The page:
Well, this definitely goes down as a nice highlight so far! Below are some photos of the trip. Travelling to New Zealand to play some of my favourite music with some of the guys who created it?! Yes please! The Band have long been one of my favourite groups, whose influences of American music span Blues, Country, Gospel, Ragtime, Old Time, New Orleans, Soul – it’s all in there. It was incredible to see Garth Hudson come in to the first rehearsal, transfer himself from his wheelchair and transform from a slight frail-looking man into a formidable whirlwind of energy and passion at the piano – he sat down and played for half an hour or so, totally fluently and brilliantly, a mix of standards, ragtime, blues, gospel and classical tunes. I was down to play the parts that Richard Manuel did so beautifully, and it was a real buzz to be playing and look up to see Garth jumping around from keyboard to keyboard in his keyboard cocoon. At one point we were playing The Weight and Garth came over and demonstrated, in his idiosyncratic way, what he played on the song – a lovely moment for me. Garth’s lengthy improvisations before we played Chest Fever or The Weight were quite something, jumping around between styles and keyboards, always exploratory and passionate – a combination of qualities highly valuable for any musician wanting to develop their own voice. Garth’s wife, Maud, also sang great, particularly a moving version of ‘It Makes No Difference’ that her and Garth did together.
John Simon was a delight to work with and hang out with, a knowledgeable and soulful man who kept the whole musical crew ship-shape! I was very glad that John was able to come along after I suggested his involvement to the organisers after meeting him on the Legendary Rhythm & Blues Cruise a few years back. John had brought some first pressings of his book, ‘Truth Lies and Hearsay’, a wonderful, enlightening and humorous memoir that I recommend anyone to read.
It was awesome to meet a whole bunch of fantastic Kiwi musicians (in no particular order!) – Brett Adams, Kevin Borich, Tami Neilson, Barry Saunders, Delaney Davidson, Adam McGrath, Mike Mark Dennison, Hall, Brett Adams, Diane Swann, Wayne Bell, Peter Dasent, Neville Grenfell, Brendon Packard, Hayden Godfrey, Andrew Uren, Dave Khan, Paul Ubana Jones. There were some great moments onstage and a lot of laughs along the way (and possibly a little too much whiskey).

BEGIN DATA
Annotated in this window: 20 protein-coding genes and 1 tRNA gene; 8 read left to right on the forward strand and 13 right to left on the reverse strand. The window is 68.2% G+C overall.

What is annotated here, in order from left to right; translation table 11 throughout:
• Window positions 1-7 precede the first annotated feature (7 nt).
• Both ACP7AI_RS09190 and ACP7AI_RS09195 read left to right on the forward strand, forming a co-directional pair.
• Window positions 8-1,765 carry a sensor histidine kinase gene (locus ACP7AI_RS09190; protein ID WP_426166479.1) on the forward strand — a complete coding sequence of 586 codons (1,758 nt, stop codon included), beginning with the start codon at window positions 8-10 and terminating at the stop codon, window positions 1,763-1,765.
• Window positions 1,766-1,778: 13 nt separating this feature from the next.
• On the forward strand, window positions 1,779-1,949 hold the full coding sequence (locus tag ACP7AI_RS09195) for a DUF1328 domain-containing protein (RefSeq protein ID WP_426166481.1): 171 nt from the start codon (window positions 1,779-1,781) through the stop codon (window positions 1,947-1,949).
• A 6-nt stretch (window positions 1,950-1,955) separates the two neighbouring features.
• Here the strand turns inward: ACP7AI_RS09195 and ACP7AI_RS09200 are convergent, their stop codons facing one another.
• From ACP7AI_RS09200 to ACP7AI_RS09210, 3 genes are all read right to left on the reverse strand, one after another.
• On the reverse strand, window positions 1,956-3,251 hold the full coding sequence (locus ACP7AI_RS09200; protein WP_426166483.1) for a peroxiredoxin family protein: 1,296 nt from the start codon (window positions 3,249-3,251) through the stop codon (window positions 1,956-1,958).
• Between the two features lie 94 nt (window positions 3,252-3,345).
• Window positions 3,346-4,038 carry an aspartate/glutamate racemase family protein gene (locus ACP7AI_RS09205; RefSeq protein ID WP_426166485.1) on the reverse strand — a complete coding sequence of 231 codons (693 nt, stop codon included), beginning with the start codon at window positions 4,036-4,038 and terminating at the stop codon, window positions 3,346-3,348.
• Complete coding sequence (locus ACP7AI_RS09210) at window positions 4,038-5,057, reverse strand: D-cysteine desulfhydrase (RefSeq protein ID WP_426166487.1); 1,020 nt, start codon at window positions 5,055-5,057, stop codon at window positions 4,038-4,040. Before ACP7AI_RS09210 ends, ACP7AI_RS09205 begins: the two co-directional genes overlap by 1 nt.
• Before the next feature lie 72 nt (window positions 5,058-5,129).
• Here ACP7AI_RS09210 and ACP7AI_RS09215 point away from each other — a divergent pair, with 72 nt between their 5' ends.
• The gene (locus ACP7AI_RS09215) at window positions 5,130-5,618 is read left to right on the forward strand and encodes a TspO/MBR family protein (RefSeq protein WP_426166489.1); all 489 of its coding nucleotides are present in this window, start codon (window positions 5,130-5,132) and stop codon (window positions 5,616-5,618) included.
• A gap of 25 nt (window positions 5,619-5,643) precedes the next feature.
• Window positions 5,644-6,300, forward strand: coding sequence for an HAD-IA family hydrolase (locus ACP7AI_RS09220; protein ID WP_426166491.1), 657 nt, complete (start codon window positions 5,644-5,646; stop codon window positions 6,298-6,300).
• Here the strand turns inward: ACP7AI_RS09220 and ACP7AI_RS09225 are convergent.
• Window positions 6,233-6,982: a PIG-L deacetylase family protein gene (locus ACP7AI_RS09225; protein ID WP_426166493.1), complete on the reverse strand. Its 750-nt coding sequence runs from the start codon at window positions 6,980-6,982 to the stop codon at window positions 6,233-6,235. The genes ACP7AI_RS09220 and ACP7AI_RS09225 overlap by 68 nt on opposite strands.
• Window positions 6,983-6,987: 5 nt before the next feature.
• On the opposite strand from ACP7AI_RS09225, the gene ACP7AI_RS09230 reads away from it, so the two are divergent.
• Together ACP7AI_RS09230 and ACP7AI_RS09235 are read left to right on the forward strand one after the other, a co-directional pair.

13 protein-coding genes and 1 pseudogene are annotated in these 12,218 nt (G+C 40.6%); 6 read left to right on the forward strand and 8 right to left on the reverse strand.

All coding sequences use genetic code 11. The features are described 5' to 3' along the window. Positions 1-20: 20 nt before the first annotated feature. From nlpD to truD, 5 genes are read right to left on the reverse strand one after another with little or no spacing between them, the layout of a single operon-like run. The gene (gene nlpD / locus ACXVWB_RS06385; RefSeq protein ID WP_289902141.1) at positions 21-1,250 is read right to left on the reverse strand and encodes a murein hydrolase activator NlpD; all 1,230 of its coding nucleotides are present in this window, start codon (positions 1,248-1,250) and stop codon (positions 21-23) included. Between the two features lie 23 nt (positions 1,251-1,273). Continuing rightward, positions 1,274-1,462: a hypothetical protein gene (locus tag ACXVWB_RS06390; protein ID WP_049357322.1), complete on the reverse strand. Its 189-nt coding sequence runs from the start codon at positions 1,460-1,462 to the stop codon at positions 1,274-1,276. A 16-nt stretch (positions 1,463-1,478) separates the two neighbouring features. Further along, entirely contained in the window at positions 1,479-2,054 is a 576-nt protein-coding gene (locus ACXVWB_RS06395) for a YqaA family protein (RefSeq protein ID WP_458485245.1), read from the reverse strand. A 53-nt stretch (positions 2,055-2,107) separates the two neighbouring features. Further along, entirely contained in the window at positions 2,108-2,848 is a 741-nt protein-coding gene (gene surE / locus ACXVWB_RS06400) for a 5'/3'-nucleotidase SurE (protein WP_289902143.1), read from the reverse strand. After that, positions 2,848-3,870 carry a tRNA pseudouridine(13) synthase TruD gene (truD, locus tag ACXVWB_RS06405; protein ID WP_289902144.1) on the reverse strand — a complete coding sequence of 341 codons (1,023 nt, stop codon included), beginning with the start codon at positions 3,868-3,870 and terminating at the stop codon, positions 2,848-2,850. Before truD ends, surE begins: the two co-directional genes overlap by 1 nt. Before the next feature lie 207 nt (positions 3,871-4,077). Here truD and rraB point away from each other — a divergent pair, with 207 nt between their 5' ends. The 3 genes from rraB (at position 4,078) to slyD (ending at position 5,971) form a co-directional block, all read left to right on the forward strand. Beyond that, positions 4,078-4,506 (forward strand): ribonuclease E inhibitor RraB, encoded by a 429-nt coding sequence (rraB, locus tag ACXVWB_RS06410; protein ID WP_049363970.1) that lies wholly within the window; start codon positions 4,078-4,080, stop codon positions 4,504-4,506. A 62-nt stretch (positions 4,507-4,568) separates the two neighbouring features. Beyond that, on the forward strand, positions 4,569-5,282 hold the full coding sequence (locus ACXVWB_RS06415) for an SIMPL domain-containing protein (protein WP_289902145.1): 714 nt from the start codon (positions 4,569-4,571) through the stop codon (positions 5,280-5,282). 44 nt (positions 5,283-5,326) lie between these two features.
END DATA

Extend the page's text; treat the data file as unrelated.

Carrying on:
I was glad to spend a whole week in Auckland and get to know somewhere a little better than the usual day or two spent in places while touring. I enjoyed a great day out to Waiheke Island, hiring a bike and cycling from one awesome vineyard wine-tasting to another – until I got a puncture in the middle of nowhere at the Man O’War end of the Island (25km from the ferry terminal)! Fortunately, after about 30mins of no car passing me, a vehicle stopped and gave me a ride to the Man O’War vineyard for a final tasting before someone from the vineyard dropped me back at the main town.
There was slightly surreal end to the tour where, after the last gig at the Auckland Aotea Centre, a ‘thanksgiving dinner’ was laid on at the town hall (not at the Civic Centre, where the gig was moved from because of a 2ft deep sewage leak in the theatre). We were sat on the stage having dinner when Garth wandered up to the huge church organ and improvised some fantastic stuff, a wonderful unexpected moment. My brain-addled attempt to play it is best forgotten about, although Peter Dasent and John Simon did some sterling playing (shortly before John’s lovely wife, C.C., fell of the 1.5m high stage just as Peter cranked up some theatre style organ!).
The trip took us from Auckland, where we rehearsed and I bought a hat, to Christchuch, where we felt a small earthquake, to Wellington, after which I acquired a large hangover, back to Auckland where we finished the tour with a large organ jam. All bloody fantastic!
I managed to catch up with awesome engineer Nick Poortman while I was in Auckland – Nick mixed our Jawbone record (vinyl being pressed as I write!) – and did a little work with him to finish a track for that record. Through him, I also ended up in the quite beautiful Roundhead Studios playing on a record for Jonathan Densem, produced by Greg Haver – Jonathan was sadly diagnosed with an inoperable cancer and wanted to record a catalog of songs while he could. So, it was emotive grounds for an album and an honour for me to contribute to the record. You can find out more (and donate to the cause) HERE.
Here are some photos I took on this memorable trip!